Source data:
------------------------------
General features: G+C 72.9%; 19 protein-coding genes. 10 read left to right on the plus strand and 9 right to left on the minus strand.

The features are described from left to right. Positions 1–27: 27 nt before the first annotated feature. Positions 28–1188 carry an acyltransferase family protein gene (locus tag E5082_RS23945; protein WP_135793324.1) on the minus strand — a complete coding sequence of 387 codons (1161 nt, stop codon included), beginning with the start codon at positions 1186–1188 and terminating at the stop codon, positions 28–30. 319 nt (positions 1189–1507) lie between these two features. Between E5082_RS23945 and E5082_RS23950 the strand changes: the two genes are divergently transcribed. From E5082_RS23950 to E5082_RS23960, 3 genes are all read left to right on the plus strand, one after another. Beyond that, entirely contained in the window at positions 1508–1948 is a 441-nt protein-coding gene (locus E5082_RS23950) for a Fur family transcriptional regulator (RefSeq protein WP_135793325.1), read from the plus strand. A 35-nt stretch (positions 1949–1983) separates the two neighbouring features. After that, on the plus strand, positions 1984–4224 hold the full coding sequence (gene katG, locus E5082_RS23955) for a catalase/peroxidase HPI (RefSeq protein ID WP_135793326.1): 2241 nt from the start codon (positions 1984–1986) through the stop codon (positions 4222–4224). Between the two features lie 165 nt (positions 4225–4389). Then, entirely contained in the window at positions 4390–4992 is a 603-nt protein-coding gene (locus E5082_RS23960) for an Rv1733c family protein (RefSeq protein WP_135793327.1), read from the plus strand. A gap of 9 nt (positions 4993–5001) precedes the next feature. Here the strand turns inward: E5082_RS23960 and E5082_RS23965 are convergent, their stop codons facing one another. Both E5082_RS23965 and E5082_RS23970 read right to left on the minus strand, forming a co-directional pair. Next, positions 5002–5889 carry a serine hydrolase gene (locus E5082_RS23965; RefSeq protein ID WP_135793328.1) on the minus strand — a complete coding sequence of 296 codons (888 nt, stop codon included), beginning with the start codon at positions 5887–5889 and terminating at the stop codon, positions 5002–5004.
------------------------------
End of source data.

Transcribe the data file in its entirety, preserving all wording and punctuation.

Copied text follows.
General features: G+C 72.9%; 19 protein-coding genes. 10 read left to right on the plus strand and 9 right to left on the minus strand.

The features are described from left to right. Positions 1–27: 27 nt before the first annotated feature. Positions 28–1188 carry an acyltransferase family protein gene (locus tag E5082_RS23945; protein WP_135793324.1) on the minus strand — a complete coding sequence of 387 codons (1161 nt, stop codon included), beginning with the start codon at positions 1186–1188 and terminating at the stop codon, positions 28–30. 319 nt (positions 1189–1507) lie between these two features. Between E5082_RS23945 and E5082_RS23950 the strand changes: the two genes are divergently transcribed. From E5082_RS23950 to E5082_RS23960, 3 genes are all read left to right on the plus strand, one after another. Beyond that, entirely contained in the window at positions 1508–1948 is a 441-nt protein-coding gene (locus E5082_RS23950) for a Fur family transcriptional regulator (RefSeq protein WP_135793325.1), read from the plus strand. A 35-nt stretch (positions 1949–1983) separates the two neighbouring features. After that, on the plus strand, positions 1984–4224 hold the full coding sequence (gene katG, locus E5082_RS23955) for a catalase/peroxidase HPI (RefSeq protein ID WP_135793326.1): 2241 nt from the start codon (positions 1984–1986) through the stop codon (positions 4222–4224). Between the two features lie 165 nt (positions 4225–4389). Then, entirely contained in the window at positions 4390–4992 is a 603-nt protein-coding gene (locus E5082_RS23960) for an Rv1733c family protein (RefSeq protein WP_135793327.1), read from the plus strand. A gap of 9 nt (positions 4993–5001) precedes the next feature. Here the strand turns inward: E5082_RS23960 and E5082_RS23965 are convergent, their stop codons facing one another. Both E5082_RS23965 and E5082_RS23970 read right to left on the minus strand, forming a co-directional pair. Next, positions 5002–5889 carry a serine hydrolase gene (locus E5082_RS23965; RefSeq protein ID WP_135793328.1) on the minus strand — a complete coding sequence of 296 codons (888 nt, stop codon included), beginning with the start codon at positions 5887–5889 and terminating at the stop codon, positions 5002–5004.